Now, when we have all the relations set up, we simply link few data components to create a master-detail data browsing Delphi form.
Setting up Master/Detail with ADOExpress
Creating a master-detail data form is not to much complicated. Have an empty Delphi form, and just follow the steps:
1. Select the ADO page on the Component palette. Add two TADOTable components and one TADOConnection to a form.
2. Select the Data Access page on the Component palette. Add two TDataSource components to a form.
3. Select Data Controls page on the Component palette. Place two TDbGrid components on a form. Add two DBNavigator components, too.
4. Use the ADOConnection, the ConnectionString property, to link to the aboutdelphi.bdb MS Access database, as explained in the first chapter of this course.
5. Connect DBGrid1 with DataSource1, and DataSource1 with ADOTable1. This will be the master table. Connect DBNavigator1 with DataSource1.
6. Connect DBGrid2 with DataSource2, and DataSource2 with ADOTable2. This will be the detail table. Connect DBNavigator2 with DataSource2.
7. Set ADOTable1.TableName to point to the Customers table (master).
8. Set ADOTable2.TableName to point to the Orders table (detail).

If you, at this moment, set the Active property of both ADOTable components to true, you’ll notice that the entire Orders table is displayed – this is because we haven’t set up the master-detail relationship yet.

Your form should look something like:

Master-detail form at design time

MasterSource and MasterFields
The MasterSource and MasterFields properties of the TADOTable component define master-detail relationships in Delphi/ADO database applications.

Field Link DesignerTo create a master-detail relationships with Delphi, you simply need to set the detail table’s MasterSource property to the DataSource of the master table and its MasterFields property to the chosen key field in the master table.
In our case, first, set ADOTable2.MasterSource to be DataSource1. Second, activate the Field Link Designer window to set the MasterFields property: in the Detail Fields list box and the Master Fields list box select the CustNo field. Click Add and OK.
These properties keep both tables in synchronization, so as you move through the Customers table, the Orders table will only move to records which match the key field (CustNo) in the Customers table.
Each time you highlight a row and select a new customer, the second grid displays only the orders pertaining to that customer.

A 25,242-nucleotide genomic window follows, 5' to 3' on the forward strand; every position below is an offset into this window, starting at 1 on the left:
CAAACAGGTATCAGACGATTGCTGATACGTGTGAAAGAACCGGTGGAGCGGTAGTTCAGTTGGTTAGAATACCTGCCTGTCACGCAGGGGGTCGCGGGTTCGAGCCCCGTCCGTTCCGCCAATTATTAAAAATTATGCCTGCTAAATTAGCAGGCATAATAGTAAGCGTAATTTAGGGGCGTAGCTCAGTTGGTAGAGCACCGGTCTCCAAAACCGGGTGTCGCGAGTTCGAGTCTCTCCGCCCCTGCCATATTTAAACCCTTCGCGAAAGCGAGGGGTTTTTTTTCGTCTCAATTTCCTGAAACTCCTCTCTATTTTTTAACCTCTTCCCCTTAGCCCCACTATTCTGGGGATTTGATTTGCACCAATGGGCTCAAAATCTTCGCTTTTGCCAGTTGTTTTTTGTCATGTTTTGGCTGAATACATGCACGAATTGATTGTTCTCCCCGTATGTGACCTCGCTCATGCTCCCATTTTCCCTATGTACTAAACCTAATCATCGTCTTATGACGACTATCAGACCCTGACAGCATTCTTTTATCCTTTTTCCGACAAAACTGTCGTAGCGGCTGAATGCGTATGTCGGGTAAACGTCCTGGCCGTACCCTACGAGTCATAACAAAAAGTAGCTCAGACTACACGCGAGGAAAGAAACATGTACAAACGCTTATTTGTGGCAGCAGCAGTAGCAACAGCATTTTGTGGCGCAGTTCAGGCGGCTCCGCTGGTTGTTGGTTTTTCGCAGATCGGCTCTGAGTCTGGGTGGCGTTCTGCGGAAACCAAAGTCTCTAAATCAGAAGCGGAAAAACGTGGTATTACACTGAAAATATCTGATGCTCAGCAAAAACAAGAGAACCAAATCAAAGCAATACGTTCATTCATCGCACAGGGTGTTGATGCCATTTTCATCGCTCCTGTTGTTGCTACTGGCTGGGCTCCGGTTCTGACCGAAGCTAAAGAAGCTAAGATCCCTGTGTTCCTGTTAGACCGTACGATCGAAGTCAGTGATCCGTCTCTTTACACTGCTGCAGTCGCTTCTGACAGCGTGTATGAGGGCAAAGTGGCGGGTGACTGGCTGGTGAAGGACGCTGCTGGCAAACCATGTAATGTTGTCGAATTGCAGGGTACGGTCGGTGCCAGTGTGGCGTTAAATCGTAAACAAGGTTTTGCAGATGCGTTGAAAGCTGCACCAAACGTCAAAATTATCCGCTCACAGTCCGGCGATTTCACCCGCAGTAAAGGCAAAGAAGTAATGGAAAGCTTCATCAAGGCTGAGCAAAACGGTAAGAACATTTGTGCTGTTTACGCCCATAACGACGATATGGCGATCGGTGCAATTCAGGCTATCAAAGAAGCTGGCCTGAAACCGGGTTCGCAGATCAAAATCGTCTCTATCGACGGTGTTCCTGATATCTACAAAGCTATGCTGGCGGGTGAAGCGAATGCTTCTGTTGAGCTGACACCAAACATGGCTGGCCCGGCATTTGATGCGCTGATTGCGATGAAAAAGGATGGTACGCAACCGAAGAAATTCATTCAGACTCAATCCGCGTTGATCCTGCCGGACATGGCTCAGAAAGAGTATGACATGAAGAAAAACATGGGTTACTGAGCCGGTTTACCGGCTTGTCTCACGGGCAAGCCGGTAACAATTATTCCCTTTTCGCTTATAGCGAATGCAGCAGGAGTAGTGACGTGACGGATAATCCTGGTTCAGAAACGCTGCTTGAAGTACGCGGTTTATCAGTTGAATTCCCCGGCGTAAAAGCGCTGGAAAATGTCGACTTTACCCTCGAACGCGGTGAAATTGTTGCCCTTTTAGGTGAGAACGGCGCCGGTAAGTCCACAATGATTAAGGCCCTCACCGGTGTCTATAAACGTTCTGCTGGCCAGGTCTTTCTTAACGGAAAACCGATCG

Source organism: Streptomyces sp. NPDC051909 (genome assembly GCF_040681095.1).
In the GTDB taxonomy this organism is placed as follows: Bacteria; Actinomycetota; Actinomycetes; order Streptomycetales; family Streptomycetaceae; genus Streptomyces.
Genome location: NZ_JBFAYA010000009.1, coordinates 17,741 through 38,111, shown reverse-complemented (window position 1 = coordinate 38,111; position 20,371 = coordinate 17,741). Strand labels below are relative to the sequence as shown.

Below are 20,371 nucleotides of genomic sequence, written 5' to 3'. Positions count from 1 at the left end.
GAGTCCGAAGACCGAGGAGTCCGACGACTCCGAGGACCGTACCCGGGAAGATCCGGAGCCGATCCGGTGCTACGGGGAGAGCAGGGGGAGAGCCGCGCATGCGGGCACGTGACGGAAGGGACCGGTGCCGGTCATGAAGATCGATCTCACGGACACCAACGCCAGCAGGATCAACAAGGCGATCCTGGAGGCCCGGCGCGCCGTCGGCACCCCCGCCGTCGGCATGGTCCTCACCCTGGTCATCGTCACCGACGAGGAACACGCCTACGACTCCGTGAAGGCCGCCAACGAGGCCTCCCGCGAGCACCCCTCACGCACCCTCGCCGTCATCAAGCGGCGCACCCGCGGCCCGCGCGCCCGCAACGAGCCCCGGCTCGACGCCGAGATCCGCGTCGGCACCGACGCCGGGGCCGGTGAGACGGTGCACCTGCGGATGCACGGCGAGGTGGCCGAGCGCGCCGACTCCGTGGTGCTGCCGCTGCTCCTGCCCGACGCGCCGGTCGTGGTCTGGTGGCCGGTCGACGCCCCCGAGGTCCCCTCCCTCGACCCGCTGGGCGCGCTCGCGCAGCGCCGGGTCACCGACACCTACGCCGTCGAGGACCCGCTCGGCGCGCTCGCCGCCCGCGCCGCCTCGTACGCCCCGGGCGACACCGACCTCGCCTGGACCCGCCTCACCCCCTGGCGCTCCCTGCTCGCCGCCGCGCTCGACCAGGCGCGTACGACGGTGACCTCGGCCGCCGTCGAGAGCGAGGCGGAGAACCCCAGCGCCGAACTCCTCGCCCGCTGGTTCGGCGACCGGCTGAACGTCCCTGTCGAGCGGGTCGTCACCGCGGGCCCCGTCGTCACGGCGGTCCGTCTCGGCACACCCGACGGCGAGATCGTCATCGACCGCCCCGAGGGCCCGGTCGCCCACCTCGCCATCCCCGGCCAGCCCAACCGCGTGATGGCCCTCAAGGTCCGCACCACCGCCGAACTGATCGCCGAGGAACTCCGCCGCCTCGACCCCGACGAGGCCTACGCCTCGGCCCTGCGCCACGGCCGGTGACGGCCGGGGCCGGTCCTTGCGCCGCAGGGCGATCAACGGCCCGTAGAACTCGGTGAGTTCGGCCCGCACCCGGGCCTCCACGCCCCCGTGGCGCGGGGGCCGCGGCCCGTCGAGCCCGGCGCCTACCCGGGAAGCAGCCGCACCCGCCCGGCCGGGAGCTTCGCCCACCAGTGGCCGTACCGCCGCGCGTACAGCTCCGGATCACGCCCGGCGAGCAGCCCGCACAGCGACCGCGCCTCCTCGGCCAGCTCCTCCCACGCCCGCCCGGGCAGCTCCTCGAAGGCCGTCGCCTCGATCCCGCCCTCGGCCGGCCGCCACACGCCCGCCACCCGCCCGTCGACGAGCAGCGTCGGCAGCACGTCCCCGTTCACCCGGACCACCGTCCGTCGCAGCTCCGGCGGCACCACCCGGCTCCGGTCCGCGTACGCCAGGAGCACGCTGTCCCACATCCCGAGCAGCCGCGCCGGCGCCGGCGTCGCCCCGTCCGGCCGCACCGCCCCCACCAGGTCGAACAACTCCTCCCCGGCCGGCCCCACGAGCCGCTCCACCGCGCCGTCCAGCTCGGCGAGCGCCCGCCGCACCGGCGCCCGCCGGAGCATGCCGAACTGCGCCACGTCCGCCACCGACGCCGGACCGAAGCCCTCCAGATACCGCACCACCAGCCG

When you delete a record in a master table – all the corresponding record in the detail table are deleted. When you change a linked field in a record in a master table – the corresponding field in the detail table gets changed to (in as many records as needed).
Simple as that!
Stop. Note that creating a master-detail form with Delphi is not enough to support referential integrity features on two tables. Even though we can use methods described here to display two tables in a parent-child relation; if those two tables are not linked (one-to-many) within MS Access – cascading updates and deletes won’t take place if you try to delete or update the “master” record.

ADO Shaping
Shaped recordsets are an alternative to master-detail relationships. Beginning with ADO 2.0, this method is available. Shaped recordsets allow the developer to retrieve data in a hierarchical fashion. The shaped recordset adds a special “field” that is actually a recordset unto itself. Essentially, data shaping gives you the ability to build hierarchical recordsets. For instance, a typical hierarchical recordset might consist of a parent recordset with several fields, one of which might be another recordset.
For an example of the SHAPE command take a look at the shapedemo project that shiped with Delphi (in the DemosAdo directory). You must specify the shaping provider in your connection string, by adding Provider=MSDataShape; to the beginning.

SHAPE {select * from customer}
APPEND ({select * from orders} AS Orders
RELATE CustNo TO CustNo)
Although it takes some time to master the SHAPE command that’s used to create these queries, it can result in significantly smaller resultsets. Data shaping reduces the amount of traffic crossing a network, provides more flexibility when using aggregate functions, and reduces overhead when interfacing with leading-edge tools like XML.